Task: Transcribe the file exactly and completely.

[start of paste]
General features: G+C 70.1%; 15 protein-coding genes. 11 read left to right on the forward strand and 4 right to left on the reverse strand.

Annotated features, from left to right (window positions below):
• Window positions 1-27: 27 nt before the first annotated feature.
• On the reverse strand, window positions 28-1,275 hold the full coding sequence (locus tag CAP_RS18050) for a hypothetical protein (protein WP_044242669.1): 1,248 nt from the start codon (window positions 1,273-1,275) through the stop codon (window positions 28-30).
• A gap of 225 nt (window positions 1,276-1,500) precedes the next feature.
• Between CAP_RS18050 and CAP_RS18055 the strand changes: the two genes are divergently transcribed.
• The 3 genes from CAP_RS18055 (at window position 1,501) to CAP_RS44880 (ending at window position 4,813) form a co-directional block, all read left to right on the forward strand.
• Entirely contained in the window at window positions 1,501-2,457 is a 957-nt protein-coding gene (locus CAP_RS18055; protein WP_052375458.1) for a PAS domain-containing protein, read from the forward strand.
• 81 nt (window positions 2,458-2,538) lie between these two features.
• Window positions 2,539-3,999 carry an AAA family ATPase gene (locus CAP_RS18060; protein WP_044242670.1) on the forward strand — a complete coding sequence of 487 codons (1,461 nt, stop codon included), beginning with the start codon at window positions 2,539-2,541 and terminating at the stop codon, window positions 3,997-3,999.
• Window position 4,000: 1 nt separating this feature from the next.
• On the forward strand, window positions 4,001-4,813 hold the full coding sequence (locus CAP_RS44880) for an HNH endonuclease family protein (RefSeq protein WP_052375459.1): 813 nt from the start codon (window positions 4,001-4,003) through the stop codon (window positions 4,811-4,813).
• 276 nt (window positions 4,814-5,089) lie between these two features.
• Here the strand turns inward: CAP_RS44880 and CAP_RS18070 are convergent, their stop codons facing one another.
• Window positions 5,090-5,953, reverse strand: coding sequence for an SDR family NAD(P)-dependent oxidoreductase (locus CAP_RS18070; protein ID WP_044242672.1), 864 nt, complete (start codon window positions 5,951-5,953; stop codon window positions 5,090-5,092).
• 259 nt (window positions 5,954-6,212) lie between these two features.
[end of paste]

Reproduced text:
General features: G+C 70.1%; 15 protein-coding genes. 11 read left to right on the forward strand and 4 right to left on the reverse strand.

Annotated features, from left to right (window positions below):
• Window positions 1-27: 27 nt before the first annotated feature.
• On the reverse strand, window positions 28-1,275 hold the full coding sequence (locus tag CAP_RS18050) for a hypothetical protein (protein WP_044242669.1): 1,248 nt from the start codon (window positions 1,273-1,275) through the stop codon (window positions 28-30).
• A gap of 225 nt (window positions 1,276-1,500) precedes the next feature.
• Between CAP_RS18050 and CAP_RS18055 the strand changes: the two genes are divergently transcribed.
• The 3 genes from CAP_RS18055 (at window position 1,501) to CAP_RS44880 (ending at window position 4,813) form a co-directional block, all read left to right on the forward strand.
• Entirely contained in the window at window positions 1,501-2,457 is a 957-nt protein-coding gene (locus CAP_RS18055; protein WP_052375458.1) for a PAS domain-containing protein, read from the forward strand.
• 81 nt (window positions 2,458-2,538) lie between these two features.
• Window positions 2,539-3,999 carry an AAA family ATPase gene (locus CAP_RS18060; protein WP_044242670.1) on the forward strand — a complete coding sequence of 487 codons (1,461 nt, stop codon included), beginning with the start codon at window positions 2,539-2,541 and terminating at the stop codon, window positions 3,997-3,999.
• Window position 4,000: 1 nt separating this feature from the next.
• On the forward strand, window positions 4,001-4,813 hold the full coding sequence (locus CAP_RS44880) for an HNH endonuclease family protein (RefSeq protein WP_052375459.1): 813 nt from the start codon (window positions 4,001-4,003) through the stop codon (window positions 4,811-4,813).
• 276 nt (window positions 4,814-5,089) lie between these two features.
• Here the strand turns inward: CAP_RS44880 and CAP_RS18070 are convergent, their stop codons facing one another.
• Window positions 5,090-5,953, reverse strand: coding sequence for an SDR family NAD(P)-dependent oxidoreductase (locus CAP_RS18070; protein ID WP_044242672.1), 864 nt, complete (start codon window positions 5,951-5,953; stop codon window positions 5,090-5,092).
• 259 nt (window positions 5,954-6,212) lie between these two features.